In the spring of 1967 I was a green Army recruit at Fort Leonard Wood, Missouri. I had just spent two months learning to be a clerk typist, and our company was awaiting orders for permanent assignment.
I got in trouble off-base – I stole a car – and became embroiled with both civilian and military police authorities. The civil charges were dismissed because the owner of the car didn’t press charges – I didn’t get very far, about 300 feet – but the military law came down differently.
Although I was free from civil authority, the military confined me to barracks – I was not allowed to leave the company area or the base. Meanwhile, my company received orders and everyone shipped off to Germany.
I was bored out of my mind confined to the empty barracks – a giant dormitory with 30 bunk beds and only one occupant, me. I was caught up in the infinite corridors of military bureaucracy. This is when I first discovered reading for pleasure. One month went by, two months. Finally, I won an appointment with the Post Chaplin, a full colonel, a Catholic priest, and I complained about my indefinite status.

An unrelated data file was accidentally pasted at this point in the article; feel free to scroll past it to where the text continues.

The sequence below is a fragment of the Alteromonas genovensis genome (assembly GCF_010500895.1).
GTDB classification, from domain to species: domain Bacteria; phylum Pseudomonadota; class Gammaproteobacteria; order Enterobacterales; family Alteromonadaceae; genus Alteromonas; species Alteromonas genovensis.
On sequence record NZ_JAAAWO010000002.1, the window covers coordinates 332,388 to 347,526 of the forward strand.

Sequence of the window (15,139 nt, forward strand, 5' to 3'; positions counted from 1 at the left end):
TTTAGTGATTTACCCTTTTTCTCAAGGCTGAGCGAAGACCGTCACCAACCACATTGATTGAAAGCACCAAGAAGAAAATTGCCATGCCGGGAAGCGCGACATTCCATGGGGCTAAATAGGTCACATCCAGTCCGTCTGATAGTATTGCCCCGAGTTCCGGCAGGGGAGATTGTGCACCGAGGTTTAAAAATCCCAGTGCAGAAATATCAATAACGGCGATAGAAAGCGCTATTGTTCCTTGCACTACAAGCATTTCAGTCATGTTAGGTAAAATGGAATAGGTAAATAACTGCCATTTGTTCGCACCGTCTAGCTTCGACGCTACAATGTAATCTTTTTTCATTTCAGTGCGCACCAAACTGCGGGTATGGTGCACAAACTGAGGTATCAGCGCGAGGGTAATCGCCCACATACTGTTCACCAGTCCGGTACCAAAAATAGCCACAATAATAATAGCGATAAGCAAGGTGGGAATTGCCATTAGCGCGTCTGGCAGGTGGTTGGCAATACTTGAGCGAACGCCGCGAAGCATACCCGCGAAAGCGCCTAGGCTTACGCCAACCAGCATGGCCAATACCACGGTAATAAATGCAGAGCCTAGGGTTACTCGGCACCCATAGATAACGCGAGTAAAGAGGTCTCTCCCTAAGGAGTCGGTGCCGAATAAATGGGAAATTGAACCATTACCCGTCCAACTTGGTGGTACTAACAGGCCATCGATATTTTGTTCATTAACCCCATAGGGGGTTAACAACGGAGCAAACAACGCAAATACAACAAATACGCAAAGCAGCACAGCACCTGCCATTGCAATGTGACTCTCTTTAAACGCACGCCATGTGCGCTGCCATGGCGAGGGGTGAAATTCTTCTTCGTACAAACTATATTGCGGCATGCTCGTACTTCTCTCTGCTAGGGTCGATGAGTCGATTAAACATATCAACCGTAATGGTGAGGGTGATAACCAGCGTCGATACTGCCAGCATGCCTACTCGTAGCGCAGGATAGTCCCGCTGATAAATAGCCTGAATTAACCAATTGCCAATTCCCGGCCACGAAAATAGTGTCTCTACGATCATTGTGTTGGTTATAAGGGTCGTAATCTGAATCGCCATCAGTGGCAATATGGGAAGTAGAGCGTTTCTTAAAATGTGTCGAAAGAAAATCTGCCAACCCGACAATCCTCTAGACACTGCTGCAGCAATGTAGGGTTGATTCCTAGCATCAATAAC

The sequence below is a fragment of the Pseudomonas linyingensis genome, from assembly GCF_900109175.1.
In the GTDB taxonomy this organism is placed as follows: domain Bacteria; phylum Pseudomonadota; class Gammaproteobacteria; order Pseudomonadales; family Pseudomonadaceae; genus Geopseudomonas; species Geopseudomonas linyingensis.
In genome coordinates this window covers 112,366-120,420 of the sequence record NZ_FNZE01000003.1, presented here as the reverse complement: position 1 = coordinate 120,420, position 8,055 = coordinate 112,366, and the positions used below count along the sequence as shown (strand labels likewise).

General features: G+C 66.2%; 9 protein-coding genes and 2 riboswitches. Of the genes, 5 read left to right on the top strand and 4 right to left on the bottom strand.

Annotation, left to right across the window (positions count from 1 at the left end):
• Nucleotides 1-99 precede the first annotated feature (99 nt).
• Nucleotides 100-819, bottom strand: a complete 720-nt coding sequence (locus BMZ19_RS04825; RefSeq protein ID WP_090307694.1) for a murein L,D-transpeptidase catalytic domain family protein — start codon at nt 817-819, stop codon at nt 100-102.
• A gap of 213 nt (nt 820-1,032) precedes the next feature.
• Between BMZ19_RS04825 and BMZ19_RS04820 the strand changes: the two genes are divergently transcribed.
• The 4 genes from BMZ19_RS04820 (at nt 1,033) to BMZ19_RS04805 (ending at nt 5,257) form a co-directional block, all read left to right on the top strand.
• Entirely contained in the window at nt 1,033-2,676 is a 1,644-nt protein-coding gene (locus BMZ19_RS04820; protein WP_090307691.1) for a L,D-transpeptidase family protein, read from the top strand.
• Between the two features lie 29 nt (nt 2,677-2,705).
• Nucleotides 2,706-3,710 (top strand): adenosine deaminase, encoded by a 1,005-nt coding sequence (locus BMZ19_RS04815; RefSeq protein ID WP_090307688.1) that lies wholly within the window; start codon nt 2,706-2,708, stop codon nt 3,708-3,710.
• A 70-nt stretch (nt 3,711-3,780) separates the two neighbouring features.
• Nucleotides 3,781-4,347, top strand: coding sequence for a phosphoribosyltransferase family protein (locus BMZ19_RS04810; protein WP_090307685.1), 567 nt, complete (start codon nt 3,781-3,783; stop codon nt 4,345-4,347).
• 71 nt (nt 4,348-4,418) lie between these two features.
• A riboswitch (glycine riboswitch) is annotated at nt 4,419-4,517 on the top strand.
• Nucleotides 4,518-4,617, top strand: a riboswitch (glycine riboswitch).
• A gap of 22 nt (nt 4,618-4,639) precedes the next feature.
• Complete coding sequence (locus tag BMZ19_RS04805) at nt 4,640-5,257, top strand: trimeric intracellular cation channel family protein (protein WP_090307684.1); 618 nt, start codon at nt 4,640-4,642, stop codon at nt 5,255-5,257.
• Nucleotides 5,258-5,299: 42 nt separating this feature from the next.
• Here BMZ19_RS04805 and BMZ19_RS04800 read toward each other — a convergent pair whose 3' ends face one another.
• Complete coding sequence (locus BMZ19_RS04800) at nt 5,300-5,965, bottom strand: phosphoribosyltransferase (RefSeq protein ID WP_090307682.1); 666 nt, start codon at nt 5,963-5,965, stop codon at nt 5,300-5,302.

The good father held up his hands and said, “Okay, just a second.” He picked up his phone and called “Sgt. Warren.” He told the sergeant about my predicament and asked him to help me. The Catholic colonel hung up and told me to go to personnel and find Sgt. Warren.
I zoomed over to personnel, happy at the prospect of a possible ending to my in-between status. I found Sgt. Warren, and the priest’s friend handed me my orders, still warm from the copy machine.
“Thanks,” I said, and then I read the orders. They told me to report to the 90th replacement company, Bien Hoa, Vietnam.